Stagebiz.com recently caught up with Ethan Hova who is playing in the Manhattan Theatre Club’s production of “The Nap,” probably the best (only) play ever written about snooker, a version of pool that is to 8-ball what chess is to tic-tac-toe. He kindly answered our questions about the play, snooker, and his career.
Stagebiz: The Nap, like a lot of comedies, depends on a degree of chemistry among the actors. How did the cast find that and how easily did it happen?
Hova: It’s a kind, funny group of people, so finding chemistry wasn’t hard. Alexandra Billings is a catalyst for real human connection – she demands it in every social engagement, so that set the tone early on. It’s a pleasure to be in a company where there are no bloated egos.
Stagebiz: How much work went into the Yorkshire accents?
Hova: We have a great dialect coach – Ben Furey – who’s one of the most sought after professionals in the business. He held private sessions with each of us – some actors have to do multiple accents, not just Yorkshire – to help us find nuance and clarity.
Stagebiz: It’s a very English play. Has anything been altered from the UK production to make it more accessible for New York audiences?
Hova: Yes. Many lines were altered to make them more accessible to an American audience. The offstage commentators in the snooker matches had to be expanded from the Sheffield production as well. They are our only opportunity to teach our audience the game – a vital and necessary responsibility!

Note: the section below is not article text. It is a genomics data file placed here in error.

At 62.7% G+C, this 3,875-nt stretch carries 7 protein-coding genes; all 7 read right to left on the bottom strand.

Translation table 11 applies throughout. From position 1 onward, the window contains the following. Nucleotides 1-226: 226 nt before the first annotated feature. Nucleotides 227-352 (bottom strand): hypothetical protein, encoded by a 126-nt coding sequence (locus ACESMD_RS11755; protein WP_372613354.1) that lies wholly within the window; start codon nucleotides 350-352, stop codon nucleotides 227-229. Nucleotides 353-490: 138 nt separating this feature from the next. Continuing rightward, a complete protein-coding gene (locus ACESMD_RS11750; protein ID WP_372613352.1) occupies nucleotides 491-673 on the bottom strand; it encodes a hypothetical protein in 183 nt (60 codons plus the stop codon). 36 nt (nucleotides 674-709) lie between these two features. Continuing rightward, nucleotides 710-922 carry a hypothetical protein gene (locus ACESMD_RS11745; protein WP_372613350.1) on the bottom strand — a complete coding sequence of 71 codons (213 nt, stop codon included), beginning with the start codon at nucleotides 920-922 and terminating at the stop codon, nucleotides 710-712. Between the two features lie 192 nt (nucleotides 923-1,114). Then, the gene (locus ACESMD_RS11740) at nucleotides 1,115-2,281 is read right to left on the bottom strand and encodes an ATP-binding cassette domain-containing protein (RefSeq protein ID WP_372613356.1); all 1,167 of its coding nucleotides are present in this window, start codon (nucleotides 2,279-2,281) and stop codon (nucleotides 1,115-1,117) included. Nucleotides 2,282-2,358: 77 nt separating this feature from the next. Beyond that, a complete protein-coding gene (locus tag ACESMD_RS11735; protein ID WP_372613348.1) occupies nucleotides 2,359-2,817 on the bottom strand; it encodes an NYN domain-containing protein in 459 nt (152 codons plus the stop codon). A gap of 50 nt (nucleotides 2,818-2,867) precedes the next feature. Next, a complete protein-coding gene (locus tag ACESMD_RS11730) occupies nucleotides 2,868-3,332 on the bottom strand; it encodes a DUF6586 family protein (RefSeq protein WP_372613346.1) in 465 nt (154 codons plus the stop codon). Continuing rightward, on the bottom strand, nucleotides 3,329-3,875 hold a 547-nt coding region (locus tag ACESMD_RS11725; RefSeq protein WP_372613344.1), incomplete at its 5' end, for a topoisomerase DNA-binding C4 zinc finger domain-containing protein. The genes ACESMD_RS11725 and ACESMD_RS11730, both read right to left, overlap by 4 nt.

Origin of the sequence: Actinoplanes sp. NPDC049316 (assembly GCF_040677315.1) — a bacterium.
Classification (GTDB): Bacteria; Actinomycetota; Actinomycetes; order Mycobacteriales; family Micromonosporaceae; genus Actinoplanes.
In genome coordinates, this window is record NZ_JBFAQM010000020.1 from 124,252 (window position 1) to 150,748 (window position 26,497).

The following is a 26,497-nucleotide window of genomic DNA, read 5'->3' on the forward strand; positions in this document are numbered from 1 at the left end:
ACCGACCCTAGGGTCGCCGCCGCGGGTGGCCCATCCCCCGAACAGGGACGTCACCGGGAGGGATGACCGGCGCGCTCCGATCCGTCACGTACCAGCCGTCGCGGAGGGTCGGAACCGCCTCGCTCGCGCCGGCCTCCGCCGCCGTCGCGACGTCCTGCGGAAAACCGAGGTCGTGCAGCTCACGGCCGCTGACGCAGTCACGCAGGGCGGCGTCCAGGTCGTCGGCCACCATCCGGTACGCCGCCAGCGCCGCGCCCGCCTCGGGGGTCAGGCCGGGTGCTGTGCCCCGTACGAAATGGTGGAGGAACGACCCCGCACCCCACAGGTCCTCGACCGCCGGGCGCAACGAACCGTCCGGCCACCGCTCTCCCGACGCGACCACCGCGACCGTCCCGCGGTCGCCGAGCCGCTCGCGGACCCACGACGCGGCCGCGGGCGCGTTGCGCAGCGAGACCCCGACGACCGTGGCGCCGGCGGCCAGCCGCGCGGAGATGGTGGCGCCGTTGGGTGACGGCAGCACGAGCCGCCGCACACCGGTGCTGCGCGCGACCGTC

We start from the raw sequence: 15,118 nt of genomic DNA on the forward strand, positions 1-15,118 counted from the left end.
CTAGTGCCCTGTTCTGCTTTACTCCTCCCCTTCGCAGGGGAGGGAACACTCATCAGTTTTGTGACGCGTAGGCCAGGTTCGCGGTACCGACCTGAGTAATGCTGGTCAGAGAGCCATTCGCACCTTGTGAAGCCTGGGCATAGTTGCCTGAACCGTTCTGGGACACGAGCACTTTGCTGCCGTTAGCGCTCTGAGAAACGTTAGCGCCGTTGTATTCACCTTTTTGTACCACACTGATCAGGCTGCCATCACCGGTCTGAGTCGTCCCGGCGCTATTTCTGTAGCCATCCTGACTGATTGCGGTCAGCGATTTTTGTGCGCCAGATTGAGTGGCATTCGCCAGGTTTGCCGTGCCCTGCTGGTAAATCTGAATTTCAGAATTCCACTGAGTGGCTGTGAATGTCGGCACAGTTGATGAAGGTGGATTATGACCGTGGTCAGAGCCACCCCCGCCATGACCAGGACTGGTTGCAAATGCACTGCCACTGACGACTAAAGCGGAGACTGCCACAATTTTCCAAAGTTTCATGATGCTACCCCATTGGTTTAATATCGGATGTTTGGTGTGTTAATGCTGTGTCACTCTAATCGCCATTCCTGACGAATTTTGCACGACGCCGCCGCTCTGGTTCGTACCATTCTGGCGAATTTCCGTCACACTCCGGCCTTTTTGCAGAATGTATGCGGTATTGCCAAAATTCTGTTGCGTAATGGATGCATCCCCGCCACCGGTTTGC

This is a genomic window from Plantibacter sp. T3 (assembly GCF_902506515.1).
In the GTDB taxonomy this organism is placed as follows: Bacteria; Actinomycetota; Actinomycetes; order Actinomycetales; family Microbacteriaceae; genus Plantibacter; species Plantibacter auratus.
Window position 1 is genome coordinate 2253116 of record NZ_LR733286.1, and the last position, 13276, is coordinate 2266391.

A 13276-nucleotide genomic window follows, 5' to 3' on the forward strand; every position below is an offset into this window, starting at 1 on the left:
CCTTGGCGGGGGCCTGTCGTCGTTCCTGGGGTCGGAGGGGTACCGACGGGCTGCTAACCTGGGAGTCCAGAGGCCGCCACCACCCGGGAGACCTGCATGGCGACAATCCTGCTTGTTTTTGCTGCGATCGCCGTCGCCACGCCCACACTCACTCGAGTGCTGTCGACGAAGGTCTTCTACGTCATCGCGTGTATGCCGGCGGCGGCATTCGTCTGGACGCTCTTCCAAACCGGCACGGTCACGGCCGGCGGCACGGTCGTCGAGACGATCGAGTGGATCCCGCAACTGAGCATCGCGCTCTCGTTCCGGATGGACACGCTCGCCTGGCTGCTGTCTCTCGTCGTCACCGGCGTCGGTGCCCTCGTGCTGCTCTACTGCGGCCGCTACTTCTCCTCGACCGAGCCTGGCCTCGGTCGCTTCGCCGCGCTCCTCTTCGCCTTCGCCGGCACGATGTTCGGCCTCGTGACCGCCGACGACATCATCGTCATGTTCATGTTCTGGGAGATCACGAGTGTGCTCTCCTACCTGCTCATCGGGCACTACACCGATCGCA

Stagebiz: What’s your favorite story from rehearsals or back stage?
Hova: I don’t know that I have a specific story, but I am very lucky to spend a lot of time backstage with Tom Ryan, who makes me laugh very hard every day.
Stagebiz: This is your Broadway debut, a pretty big deal in any actor’s career. Has this changed anything about your approach to performance?
Hova: No, nothing changed in how I approached the role. Most of my preparation for this play involved learning snooker so that I could feel comfortable refereeing a match, but I would have had to do the same preparation if this were a regional or off-broadway production. I also spend a lot of time working on the two roles I cover: Mohammed and Tony, played by Bhavesh Patel and Max Gordon Moore respectively.
Stagebiz: What happens if a shot is missed during a performance?
Hova: If?? It happens every night! We’ve gotten very good at adjusting to the flow of the game. Ahmed is a literal professional, and he’s gotten us out of a lot of jams, but Ben Schnetzer has gotten to be quite a good player as well, and has landed some incredible shots over the course of the run. When all else fails, we can always count on Max to chime in with some brilliant, improvised quip from the commentators booth – he is doing a magnificent job with the most stressful role in the play.
Stagebiz: How did you land a place in the cast?
Hova: I auditioned, same as most actors. I’d never met Dan Sullivan before or any of our casting directors, so I count myself very very lucky.
Stagebiz: What’s next for you?
Hova: I came to this job straight off of an eight month national tour of “The Humans,” so hopefully a vacation is next. But the business has a way of making plans for you, especially when you’re planning a vacation, so who knows really?
“The Nap” is playing at the Samuel J. Friedman Theatre, 261 West 47th Street, New York City. For more information and tickets, visit the Manhattan Theatre Club’s website.
Stagebiz.com reviewed The Nap, performed September 28, posted October 1.